Kill the fatted calf
For the prodigal's return,
His homecoming delayed
So that every Greek could learn
Of his great feats.
Thank the gods we just survived.
So many his recklessness
Plunged to nameless deaths,
As, against all caution and advice,
Athena's monkey strung out his far-flung stunts,
Ennui the only enemy he never tried to slay.
And meanwhile, here in Ithaca, my mother
(Open to every insult greed and lust contrive),
Has raised me from my infancy alone.
My mother, whom gray-souled Athena
Slandered to my very face.
How I wish that then and there I'd loosed the rage
That volleyed through my brain,
Use me as she might.
My mother does not follow Folly's footsteps.
Long have I stood by her loom as she wove and stitched
Depictions of our happy life:
Our rooms, our sheep and goats, my toys,
The hills and trees and birds that grace our days:
These she drew in threads sweetened by her breath
On the window's soft breeze.
At her side I learned the sea's infinity,
And to search in myself for words to praise its colors.
Not for me, a foreign hero's stinking shield,
Putrid with sweat and gore.
He worked his work, the master strategist:
Chop til you drop, destroy Troy, create Rome,
Listen how each story finds its close:
In one, the grieving father Achilles lets
Bury his slain son in regal state.
But in our tale, though now deciding peace,
The crimson-fingered goddess has Eupeithes killed:
Three generations--my rabid self--pummel him in turn.
He spoke too much truth: his rapier tongue
Impaled that maggot's maw, my father's selfish soul.
Though Old Endurance put much the same
Into a fictive mouth: "Carnage suited me."
And earlier, in rage to Agamemnon:
For us, life is war and war is life.
Well, he worked his work, and I will see to mine.
Enough the world will ever after know the sins
Of those who sailed to Troy on smoke-filled winds.
I listen to hoary words of protest,
They are mealy diatribes of straw,
A trip into the world of continuous flaw;
Standing on street corners all abreast,
Wearing American flags all neatly pressed,
With their strident loud guffaw,
Decrying for Obama to withdraw,
In the darkness of the moody night
While marching heatedly to an fro,
They yell and scream in panic fright
Trying to keep all of their green dough,
They keep all the truth out of the light,
In doing so, create misery and woe.
I'm getting old as dust
I'm cranky and I'm tired
My hair is gray and falling out
I have fallen arches and my
Wrinkles have wrinkles
My teeth are just fine
You can view them in a
Glass by my bed
I eat more pills than food
I wear trifocals and a
Hot pad on my butt
I watch retro TV
And my idea of being groovy
Is listening to old records of
Como, Sinatra, and the Beach Boys
My idea of dancing with the
Stars is watching old movies
With Astair and Rogers
However, I don't complain
Because I am told
That the other place
Go is hot as hell
Have you ever heard a symphony with deaf ears,
The floor moves in waves,
The air pulsates in your unhearing ears,
It is like experiencing
A painting when you are blind,
Colors and shapes, within your mind,
Creep across the membranes of your memories,
Like feeling a kitten, when you
Have no hands – softness enters your thoughts,
It is like tasting chocolate
When you have no taste buds,
Smooth and sweet,
But, of course, those things can never occur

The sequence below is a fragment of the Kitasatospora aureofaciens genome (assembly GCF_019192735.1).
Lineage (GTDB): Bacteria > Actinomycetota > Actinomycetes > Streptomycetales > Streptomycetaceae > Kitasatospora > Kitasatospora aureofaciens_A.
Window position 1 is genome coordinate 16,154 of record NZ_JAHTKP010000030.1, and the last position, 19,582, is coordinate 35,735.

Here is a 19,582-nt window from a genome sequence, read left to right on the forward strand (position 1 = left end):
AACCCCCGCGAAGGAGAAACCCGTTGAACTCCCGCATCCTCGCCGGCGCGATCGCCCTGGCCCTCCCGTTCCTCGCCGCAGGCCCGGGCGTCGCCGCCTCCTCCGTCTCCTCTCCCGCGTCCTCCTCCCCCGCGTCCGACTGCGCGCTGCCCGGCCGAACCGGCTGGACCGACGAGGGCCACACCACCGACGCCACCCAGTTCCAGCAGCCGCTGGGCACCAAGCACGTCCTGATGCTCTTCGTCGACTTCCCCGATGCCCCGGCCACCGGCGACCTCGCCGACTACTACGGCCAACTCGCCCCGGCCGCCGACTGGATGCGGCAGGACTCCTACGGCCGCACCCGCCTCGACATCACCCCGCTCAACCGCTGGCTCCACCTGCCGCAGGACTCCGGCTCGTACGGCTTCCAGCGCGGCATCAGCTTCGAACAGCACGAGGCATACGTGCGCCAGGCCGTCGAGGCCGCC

When you have no senses,
Funny how one never appreciates,
Senses when you have them.
When all that we've ever been, and are,
Returns to our originating star--what then?
Surely the forms remain,
Whether or not there subsists a comprehending brain.
It's true, there seems no voice that to us de profundis speaks:
Our view is from and to, and over, barren peaks;
Yet even in--if--a final existential race
To an infinitely minuscule embrace--
How could the forms disappear,
Being simply, not in that way, there?
* "I swear I think there is nothing but immortality" --Walt Whitman, "To Think of Time," Leaves of Grass, 1855, ed. J. Kaplan, 1982, p. 106.
I am convinced by these random
Variables that constitute your
Statistic. My soul yearns to beautify
Your existence- the definiendum.
You're my sweetheart with petals
And thorns- still you are explicit,
Forthright and unreserved.
I want to put your countenance
On jewels and riches. Yet,
I fear my oblivion. Still I, being poor,
Have only my dreams. You will still
Reside on my deepest desires.
Your preservation, I do desire.
He used to flirt with me
outside my bedroom window
remove his top hat,
shake his red-haired leaves unabashed
let them spread across wet earth,
a blanket of color, tones of reds, rusts, oranges,
his fiery brilliance
quilting the ground
I used to rush out to him, bare footed,
dance in his tousle of leaves,
skip across browned grasses
throw myself down in the petticoats of color
stare at the night skies
count the stars
reach up with my arms
embrace my Muse
He used to frost my windows
with his icy fresh breath,
powder my walking path, icing sugar snow
I didn't want to put my shoes on
I didn't want to play in the cold, lay with him,
make snow angels
Saddened, my Muse pulled on his wintery cloak, turned,
cast his top hat downwards, and walked away.
His footsteps disappeared
in a blizzard of words,
As they flew off my pages,
unsure of how to please me.
Her flashing smile,
like dawn breaking,
honey brown complexion
her soft brown eyes-
window to a soul,
warm as spring sunlight
dispelling winter's frost.
Some beauty is skin deep,
some radiates from within
an outward sign of
Sitting on blocks
underneath the stars,
and the snow-covered pines,
Old Number 114, from the now abandoned
Chestnut Ridge Railway.
The cupola a sleeping loft,
and a old pot bellied stove for heat.
Icicles hand from the edge of the roof,
a fence and a gate
help root it to the ground
where it rests.
And the whistle of a train
sounds in the distance.
O cabin car, come home
So we may end our days
after many an adventurous journey
over many weary miles,
with peace and usefulness
to the last.